What’s so funny about rape?

Stand up comics say rape “is the new black.”
I’m a big fan of stand up comedy. (Wanda Sykes and Margaret Cho, swoon!) I like dirty jokes, controversial comics and dark humor. What I don’t think is funny, however, is this:

[Comedy festival] Fringe 2009 also welcomes back Aussie standup Jim Jeffries, whose jokes include: “Women to me are like public toilets. They’re all dirty except for the disabled ones.” Jeffries tells me: “You can’t do a joke these days about black or Asian people – and rightly so – [but] you can do rape jokes on stage and that’s not a problem.” Why does he think rape is now less of a taboo than racism? “I don’t write the rules,” he says. Nor, it seems, does he seek to challenge them. [San Francisco comedian Scott] Capurro told me, with some distaste: “For a lot of comics, it’s OK to talk about raping women now. That’s the new black on the comedy circuit.”

I guess I shouldn’t be surprised. From Family Guy to Seth Rogen, folks joking about rape and violence against women seems to be the oh-so-hilarious thing to do. (Though of course, it’s hardly a new trend.)
What I truly don’t understand is how anyone could possibly think that joking about rape is being edgy or somehow fighting against the mainstream – which seems to be what the comics in this Guardian article are arguing. They say they’re taking taboos head-on. But the thing is, rape jokes and mocking violence against women are mainstream. They’re not a taboo at all – they’re the norm, sadly. So all of these comedians giving themselves a pat on the back for being sooo controversial – when all they’re doing is upholding the status quo – really fucking irk me.
Because if their rape jokes were actually challenging the mainstream, they’d be subversive, not holding up what American culture already perpetuates – that rape is a-okay. I think what is particularly telling is that so many of the people arguing that jokes about sexual assault are fine are dudes – the demographic that tends to be ones who, well…rape.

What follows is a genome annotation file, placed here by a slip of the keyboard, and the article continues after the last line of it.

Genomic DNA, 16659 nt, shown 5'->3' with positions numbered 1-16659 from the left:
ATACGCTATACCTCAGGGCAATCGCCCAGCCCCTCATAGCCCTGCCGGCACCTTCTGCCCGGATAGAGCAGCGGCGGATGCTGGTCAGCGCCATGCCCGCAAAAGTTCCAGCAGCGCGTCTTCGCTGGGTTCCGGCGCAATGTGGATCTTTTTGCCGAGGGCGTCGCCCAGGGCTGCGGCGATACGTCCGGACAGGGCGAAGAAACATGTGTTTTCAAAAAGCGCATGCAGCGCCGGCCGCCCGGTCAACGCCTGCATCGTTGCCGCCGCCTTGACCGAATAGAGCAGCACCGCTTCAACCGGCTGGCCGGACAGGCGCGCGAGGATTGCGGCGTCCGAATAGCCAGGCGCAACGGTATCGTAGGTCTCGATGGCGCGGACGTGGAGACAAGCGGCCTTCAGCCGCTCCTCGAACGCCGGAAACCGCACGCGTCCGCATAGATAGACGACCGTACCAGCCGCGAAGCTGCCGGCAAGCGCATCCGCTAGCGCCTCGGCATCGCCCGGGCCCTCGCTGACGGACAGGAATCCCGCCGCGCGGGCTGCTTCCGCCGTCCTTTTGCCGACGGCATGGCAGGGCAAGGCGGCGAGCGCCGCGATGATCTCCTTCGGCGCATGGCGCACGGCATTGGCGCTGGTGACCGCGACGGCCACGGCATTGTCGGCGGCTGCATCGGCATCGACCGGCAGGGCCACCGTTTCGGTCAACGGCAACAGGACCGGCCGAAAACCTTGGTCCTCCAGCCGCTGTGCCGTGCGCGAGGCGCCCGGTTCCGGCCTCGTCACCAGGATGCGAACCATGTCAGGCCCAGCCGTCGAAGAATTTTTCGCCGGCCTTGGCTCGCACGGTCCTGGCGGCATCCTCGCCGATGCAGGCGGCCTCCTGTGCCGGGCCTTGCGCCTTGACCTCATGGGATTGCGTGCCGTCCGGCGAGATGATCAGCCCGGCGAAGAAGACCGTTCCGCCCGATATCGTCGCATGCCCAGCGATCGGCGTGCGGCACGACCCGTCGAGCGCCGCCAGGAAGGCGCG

Similarly, some of the comedians arguing that racist jokes are okay are white – and appear to believe that we’re in some sort of Utopian world where racism and sexism don’t exist anymore.

A younger generation see things differently: challenging taboos is less a betrayal of their recent forebears, more a concession to a changing world. “In the 1970s, black and Asian people were getting shit put through their letterboxes,” says [comic Richard] Herring. “But the world has moved on. Now we accept the [anti-racist, anti-sexist] tenets of alternative comedy as true, and don’t need to patronise audiences any more.”

Perhaps the world “has moved on” for Herring – but it sure hasn’t for a lot of other folks. So long as racism, sexism, rape, and violence are accepted norms, telling these kind of faux-controversial jokes will do nothing but prop up a culture that thinks rape is not just not a big deal, but hilarious.
Related: Sense and Humor
Melissa’s “Rape is Hilarious” post series
I’m Going to Rape You Later

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